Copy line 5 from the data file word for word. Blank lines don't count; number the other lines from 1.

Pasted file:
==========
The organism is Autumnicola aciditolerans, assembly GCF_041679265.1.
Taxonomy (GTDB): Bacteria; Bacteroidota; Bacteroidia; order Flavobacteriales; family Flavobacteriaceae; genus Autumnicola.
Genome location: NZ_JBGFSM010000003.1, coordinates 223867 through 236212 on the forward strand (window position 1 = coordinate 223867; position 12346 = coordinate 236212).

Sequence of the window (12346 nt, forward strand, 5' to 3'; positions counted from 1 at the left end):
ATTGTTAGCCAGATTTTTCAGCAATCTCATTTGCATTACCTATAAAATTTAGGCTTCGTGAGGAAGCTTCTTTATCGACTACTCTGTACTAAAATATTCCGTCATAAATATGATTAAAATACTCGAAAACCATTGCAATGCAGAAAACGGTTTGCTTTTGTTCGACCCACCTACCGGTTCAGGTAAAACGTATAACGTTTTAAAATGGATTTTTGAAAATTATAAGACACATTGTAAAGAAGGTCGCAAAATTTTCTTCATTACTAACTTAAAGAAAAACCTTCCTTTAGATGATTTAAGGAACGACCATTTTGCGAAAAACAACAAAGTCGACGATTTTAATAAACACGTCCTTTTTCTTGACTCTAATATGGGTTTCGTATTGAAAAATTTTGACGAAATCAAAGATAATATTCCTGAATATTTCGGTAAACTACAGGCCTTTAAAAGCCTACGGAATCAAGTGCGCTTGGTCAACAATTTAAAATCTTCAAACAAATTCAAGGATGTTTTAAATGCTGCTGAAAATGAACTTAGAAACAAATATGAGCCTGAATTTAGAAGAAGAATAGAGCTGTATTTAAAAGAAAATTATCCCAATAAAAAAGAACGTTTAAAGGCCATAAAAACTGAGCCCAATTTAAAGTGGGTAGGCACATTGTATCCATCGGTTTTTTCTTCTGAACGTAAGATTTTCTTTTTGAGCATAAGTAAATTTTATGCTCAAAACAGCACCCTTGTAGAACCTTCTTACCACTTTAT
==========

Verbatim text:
ATTGTTAGCCAGATTTTTCAGCAATCTCATTTGCATTACCTATAAAATTTAGGCTTCGTGAGGAAGCTTCTTTATCGACTACTCTGTACTAAAATATTCCGTCATAAATATGATTAAAATACTCGAAAACCATTGCAATGCAGAAAACGGTTTGCTTTTGTTCGACCCACCTACCGGTTCAGGTAAAACGTATAACGTTTTAAAATGGATTTTTGAAAATTATAAGACACATTGTAAAGAAGGTCGCAAAATTTTCTTCATTACTAACTTAAAGAAAAACCTTCCTTTAGATGATTTAAGGAACGACCATTTTGCGAAAAACAACAAAGTCGACGATTTTAATAAACACGTCCTTTTTCTTGACTCTAATATGGGTTTCGTATTGAAAAATTTTGACGAAATCAAAGATAATATTCCTGAATATTTCGGTAAACTACAGGCCTTTAAAAGCCTACGGAATCAAGTGCGCTTGGTCAACAATTTAAAATCTTCAAACAAATTCAAGGATGTTTTAAATGCTGCTGAAAATGAACTTAGAAACAAATATGAGCCTGAATTTAGAAGAAGAATAGAGCTGTATTTAAAAGAAAATTATCCCAATAAAAAAGAACGTTTAAAGGCCATAAAAACTGAGCCCAATTTAAAGTGGGTAGGCACATTGTATCCATCGGTTTTTTCTTCTGAACGTAAGATTTTCTTTTTGAGCATAAGTAAATTTTATGCTCAAAACAGCACCCTTGTAGAACCTTCTTACCACTTTAT